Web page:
40 CFR § 1036.620 - Alternate CO2 standards based on model year 2011 compression-ignition engines.

§ 1036.620 Alternate CO2 standards based on model year 2011 compression-ignition engines.

For model years 2014 through 2016, you may certify your compression-ignition engines to the CO2 standards of this section instead of the CO2 standards in § 1036.108. However, you may not certify engines to these alternate standards if they are part of an averaging set in which you carry a balance of banked credits. You may submit applications for certifications before using up banked credits in the averaging set, but such certificates will not become effective until you have used up (or retired) your banked credits in the averaging set. For purposes of this section, you are deemed to carry credits in an averaging set if you carry credits from advanced technology that are allowed to be used in that averaging set.

(a) The standards of this section are determined from the measured emission rate of the test engine of the applicable baseline 2011 engine family or families as described in paragraphs (b) and (c) of this section. Calculate the CO2 emission rate of the baseline test engine using the same equations used for showing compliance with the otherwise applicable standard. The alternate CO2 standard for light and medium heavy-duty vocational-certified engines (certified for CO2 using the transient cycle) is equal to the baseline emission rate multiplied by 0.975. The alternate CO2 standard for tractor-certified engines (certified for CO2 using the SET duty cycle) and all other heavy heavy-duty engines is equal to the baseline emission rate multiplied by 0.970. The in-use FEL for these engines is equal to the alternate standard multiplied by 1.03.

(b) This paragraph (b) applies if you do not certify all your engine families in the averaging set to the alternate standards of this section. Identify separate baseline engine families for each engine family that you are certifying to the alternate standards of this section. For an engine family to be considered the baseline engine family, it must meet the following criteria:

(1) It must have been certified to all applicable emission standards in model year 2011. If the baseline engine was certified to a NOX FEL above the standard and incorporated the same emission control technologies as the new engine family, you may adjust the baseline CO2 emission rate to be equivalent to an engine meeting the 0.20 g/hp-hr NOX standard (or your higher FEL as specified in this paragraph (b)(1)), using certification results from model years 2009 through 2011, consistent with good engineering judgment.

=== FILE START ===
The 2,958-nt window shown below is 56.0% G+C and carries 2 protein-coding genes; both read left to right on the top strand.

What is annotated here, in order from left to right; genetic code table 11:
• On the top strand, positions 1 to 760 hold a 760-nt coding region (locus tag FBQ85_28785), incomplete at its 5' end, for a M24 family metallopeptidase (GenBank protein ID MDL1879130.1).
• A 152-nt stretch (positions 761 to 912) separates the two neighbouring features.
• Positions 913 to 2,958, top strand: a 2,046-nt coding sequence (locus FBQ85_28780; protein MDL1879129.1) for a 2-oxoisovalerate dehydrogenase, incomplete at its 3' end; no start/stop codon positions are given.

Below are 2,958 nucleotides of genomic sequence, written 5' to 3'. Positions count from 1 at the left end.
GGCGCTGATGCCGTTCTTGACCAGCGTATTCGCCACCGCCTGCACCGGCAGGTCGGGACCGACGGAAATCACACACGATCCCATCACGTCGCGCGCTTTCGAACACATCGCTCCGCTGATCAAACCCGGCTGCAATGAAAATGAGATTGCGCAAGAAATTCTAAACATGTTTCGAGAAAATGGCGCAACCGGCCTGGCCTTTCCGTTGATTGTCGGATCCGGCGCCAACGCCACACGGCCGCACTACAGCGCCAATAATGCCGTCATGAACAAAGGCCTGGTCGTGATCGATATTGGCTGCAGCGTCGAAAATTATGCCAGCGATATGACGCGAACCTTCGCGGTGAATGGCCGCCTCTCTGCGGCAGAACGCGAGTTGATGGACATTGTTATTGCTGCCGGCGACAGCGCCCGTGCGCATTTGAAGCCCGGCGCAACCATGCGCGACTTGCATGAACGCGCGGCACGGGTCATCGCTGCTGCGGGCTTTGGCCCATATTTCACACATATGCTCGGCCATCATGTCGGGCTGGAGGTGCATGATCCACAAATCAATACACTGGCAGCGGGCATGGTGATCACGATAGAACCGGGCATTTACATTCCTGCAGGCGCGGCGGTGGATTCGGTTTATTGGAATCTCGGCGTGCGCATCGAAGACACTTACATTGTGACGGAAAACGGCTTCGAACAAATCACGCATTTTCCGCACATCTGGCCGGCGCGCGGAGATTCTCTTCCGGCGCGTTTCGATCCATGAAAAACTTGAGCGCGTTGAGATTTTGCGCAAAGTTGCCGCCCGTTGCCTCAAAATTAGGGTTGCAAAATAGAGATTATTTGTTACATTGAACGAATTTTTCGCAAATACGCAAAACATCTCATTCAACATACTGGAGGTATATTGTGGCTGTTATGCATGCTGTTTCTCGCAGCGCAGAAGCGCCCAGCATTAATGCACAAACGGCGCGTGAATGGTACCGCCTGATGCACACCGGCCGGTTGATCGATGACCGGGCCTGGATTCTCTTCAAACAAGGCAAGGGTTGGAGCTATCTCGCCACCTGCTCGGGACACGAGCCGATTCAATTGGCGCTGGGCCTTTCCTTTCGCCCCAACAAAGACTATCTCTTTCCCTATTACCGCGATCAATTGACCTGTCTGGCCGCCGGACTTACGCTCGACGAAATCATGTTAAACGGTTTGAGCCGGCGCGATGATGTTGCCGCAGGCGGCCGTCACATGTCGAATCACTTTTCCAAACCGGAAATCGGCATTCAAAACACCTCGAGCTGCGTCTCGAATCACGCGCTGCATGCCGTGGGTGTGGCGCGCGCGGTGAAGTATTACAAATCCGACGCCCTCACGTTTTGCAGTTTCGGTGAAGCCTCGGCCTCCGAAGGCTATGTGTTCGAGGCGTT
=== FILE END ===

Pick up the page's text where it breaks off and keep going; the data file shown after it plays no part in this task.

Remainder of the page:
(i) Use the following equation to relate model year 2009-2011 NOX and CO2 emission rates (g/hp-hr): CO2 = a × log(NOX)+b.

(ii) For model year 2014-2016 engines certified to NOX FELs above 0.20 g/hp-hr, correct the baseline CO2 emissions to the actual NOX FELs of the 2014-2016 engines.

(iii) Calculate separate adjustments for emissions over the SET duty cycle and the transient cycle.

(2) The baseline configuration tested for certification must have the same engine displacement as the engines in the engine family being certified to the alternate standards, and its rated power must be within five percent of the highest rated power in the engine family being certified to the alternate standards.

(3) The model year 2011 U.S.-directed production volume of the configuration tested must be at least one percent of the total 2011 U.S.-directed production volume for the engine family.

(4) The tested configuration must have cycle-weighted BSFC equivalent to or better than all other configurations in the engine family.

(c) This paragraph (c) applies if you certify all your engine families in the primary intended service class to the alternate standards of this section. For purposes of this section, you may combine light heavy-duty and medium heavy-duty engines into a single averaging set. Determine your baseline CO2 emission rate as the production-weighted emission rate of the certified engine families you produced in the 2011 model year. If you produce engines for both tractors and vocational vehicles, treat them as separate averaging sets. Adjust the CO2 emission rates to be equivalent to an engine meeting the average NOX FEL of new engines (assuming engines certified to the 0.20 g/hp-hr NOX standard have a NOX FEL equal to 0.20 g/hp-hr), as described in paragraph (b)(1) of this section.

(d) Include the following statement on the emission control information label: “THIS ENGINE WAS CERTIFIED TO AN ALTERNATE CO2 STANDARD UNDER § 1036.620.”

(e) You may not bank CO2 emission credits for any engine family in the same averaging set and model year in which you certify engines to the standards of this section. You may not bank any advanced-technology credits in any averaging set for the model year you certify under this section (since such credits would be available for use in this averaging set). Note that the provisions of § 1036.745 apply for deficits generated with respect to the standards of this section.

(f) You need our approval before you may certify engines under this section, especially with respect to the numerical value of the alternate standards. We will not approve your request if we determine that you manipulated your engine families or test engine configurations to certify to less stringent standards, or that you otherwise have not acted in good faith. You must keep and provide to us any information we need to determine that your engine families meet the requirements of this section. Keep these records for at least five years after you stop producing engines certified under this section.

[81 FR 74011, Oct. 25, 2016, as amended at 86 FR 34403, June 29, 2021]

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